Read an #extract from Them Roper Girls by David G Bailey | @davidgbailey @SilverWoodBooks @RandomTTours

I’m pleased to share an extract from Them Roper Girls by David G Bailey as part of the Random Things Tours. Thanks to Anne Cater for the opportunity to take part in the tour. Them Roper Girls is published by SilverWood Books and available now in ebook, hardback and paperback. In this extract, we hear from the oldest of the Roper girls, Angela

About the book

They were beauties all right, them Roper girls – but sometimes even four aces don’t make a winning hand.

In an unsettled household in the 1950s, how will the sisters come up from their shipwrecked childhood? Facing issues including domestic and sexual abuse, physical and mental illness, they struggle to offer their own children a better legacy. Follow them over sixty years to see if all the siblings make it safely to shore.

Angela: Whatever rumours you may have heard, I never knew Dad say my third sister Karen wasn’t his.

Janet: She had promised that on her sixteenth birthday she would finally let him go all the way.

Lucy: I think Jan was away at a Guides’ camp when I got run over.

Karen: Don’t think I’ll be rambling on like Ange … I wouldn’t want to leave you only her version, talk about unreliable memoirs.


Part One: The Fifties and Sixties  

1 Angela  

Me and Jan. My first memory, left on our own in the house, me and Jan. Aunt Molly from next door – not a real aunt, you know what I mean – is supposed to look after us. Mum had to be taken into hospital pretty sharpish for the birth – maybe she didn’t have time to make plans, and Dad is away.  

But Aunt Molly won’t have us round her house to sleep. She’s all right though, that’s all right. She sees us up to bed with a broom in her hands and leans it against the wall. Says we can use it to bang on that same wall, it must go through to her house, if anything happens. Jan is still in nappies, but I swear I get up a hundred times in the night to make sure I don’t pee the bed for Aunt Molly to find out in the morning. I do anyway though. I do still pee it.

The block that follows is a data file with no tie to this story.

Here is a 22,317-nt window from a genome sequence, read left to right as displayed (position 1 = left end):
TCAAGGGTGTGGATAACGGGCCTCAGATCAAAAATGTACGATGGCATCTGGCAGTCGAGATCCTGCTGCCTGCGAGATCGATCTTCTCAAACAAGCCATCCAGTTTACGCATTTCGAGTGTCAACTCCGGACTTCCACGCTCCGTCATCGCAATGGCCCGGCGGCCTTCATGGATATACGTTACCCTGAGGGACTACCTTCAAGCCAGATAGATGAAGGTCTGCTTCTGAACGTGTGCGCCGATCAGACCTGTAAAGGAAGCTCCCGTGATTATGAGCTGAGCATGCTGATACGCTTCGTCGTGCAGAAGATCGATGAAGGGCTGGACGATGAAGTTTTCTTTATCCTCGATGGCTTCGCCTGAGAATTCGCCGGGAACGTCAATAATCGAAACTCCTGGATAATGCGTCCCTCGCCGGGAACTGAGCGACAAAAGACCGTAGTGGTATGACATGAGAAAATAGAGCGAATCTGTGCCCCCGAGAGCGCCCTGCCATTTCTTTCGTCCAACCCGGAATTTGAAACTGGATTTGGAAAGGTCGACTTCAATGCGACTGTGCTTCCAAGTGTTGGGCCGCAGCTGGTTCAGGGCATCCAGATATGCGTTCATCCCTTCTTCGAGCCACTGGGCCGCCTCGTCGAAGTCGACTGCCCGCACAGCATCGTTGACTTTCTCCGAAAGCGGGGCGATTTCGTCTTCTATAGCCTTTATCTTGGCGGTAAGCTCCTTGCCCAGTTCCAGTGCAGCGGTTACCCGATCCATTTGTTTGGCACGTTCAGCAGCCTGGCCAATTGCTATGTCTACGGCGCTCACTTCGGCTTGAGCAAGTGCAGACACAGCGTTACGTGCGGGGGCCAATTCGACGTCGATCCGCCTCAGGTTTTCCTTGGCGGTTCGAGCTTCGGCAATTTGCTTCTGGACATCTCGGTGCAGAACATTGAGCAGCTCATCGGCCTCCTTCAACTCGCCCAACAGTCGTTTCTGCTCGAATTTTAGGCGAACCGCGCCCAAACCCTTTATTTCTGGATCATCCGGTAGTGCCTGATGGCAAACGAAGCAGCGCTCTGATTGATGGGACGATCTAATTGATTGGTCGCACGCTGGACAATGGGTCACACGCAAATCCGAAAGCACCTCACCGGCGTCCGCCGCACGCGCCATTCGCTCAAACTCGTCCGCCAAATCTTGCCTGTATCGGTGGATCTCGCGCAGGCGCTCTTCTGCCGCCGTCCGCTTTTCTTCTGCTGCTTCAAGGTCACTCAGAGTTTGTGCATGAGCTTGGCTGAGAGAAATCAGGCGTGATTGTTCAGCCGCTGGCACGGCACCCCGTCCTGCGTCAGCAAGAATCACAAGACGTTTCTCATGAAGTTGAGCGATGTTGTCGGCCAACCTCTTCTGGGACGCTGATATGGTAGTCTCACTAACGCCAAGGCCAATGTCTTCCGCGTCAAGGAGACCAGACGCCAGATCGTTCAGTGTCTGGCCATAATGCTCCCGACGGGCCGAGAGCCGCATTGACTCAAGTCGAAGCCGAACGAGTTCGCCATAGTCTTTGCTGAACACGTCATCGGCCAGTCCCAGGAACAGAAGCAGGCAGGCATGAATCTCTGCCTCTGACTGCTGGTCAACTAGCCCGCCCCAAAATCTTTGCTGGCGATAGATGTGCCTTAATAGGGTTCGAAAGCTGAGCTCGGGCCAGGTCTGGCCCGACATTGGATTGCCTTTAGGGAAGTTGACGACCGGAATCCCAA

I always tell my sisters they had it a lot easier. For one thing, I was the one who was always looking after them. They say I was a bit hard on them. They never seem to think it was a bit hard on me.  

I haven’t thought back to those years in the longest time, but lately Paddy has been stirring up memories, wanting to know about my childhood, drinking only tea between us. That makes me sound like a lonely old bat with her carer, and I’m not – not lonely I mean, and Paddy’s not my carer neither if it comes to that. If I’d had a whole house to myself and just whoever else I want to invite in to share it when I was younger, what a luxury it would have been.  

Dad was a soldier when our mum Grace met him. He’d tell us war stories which, if we’d realised, was as good a proof as any that he was never in the war. Perhaps he was doing national service – they had that in them days you know. They got married within six months of meeting, best man an army pal of his who Mum said she never met except on that day, and I got born within six months of that.  

I suppose Private Eric Roper – in some of his stories he was a captain, but he would wink when he gave himself that rank – must have had to accept some kind of discipline in the forces. Maybe he used his whole stock up then. I would never use the word discipline to talk about Dad.  

They may have been a bit previous about having me, and Janet was born within the next twelve months – did you know they call them Irish twins when there’s that short a space between them? Longer than real twins, but Jan and I have always been close.  

He didn’t have an accent or anything but there was some talk of Dad being from Ireland. That’s what I thought they meant when I first heard them talking about us as Irish twins. Not that they didn’t call us worse things than that. I wouldn’t have minded gypsy – has a kind of romantic ring to it, you know, the gypsy prince (not Gypsy King like that boxer, that is a bit much) – but they hardly used that word, nor travellers. Sometimes gyppos, more often vanners or diddicoys (I don’t think pikies had been invented yet), all ugly words.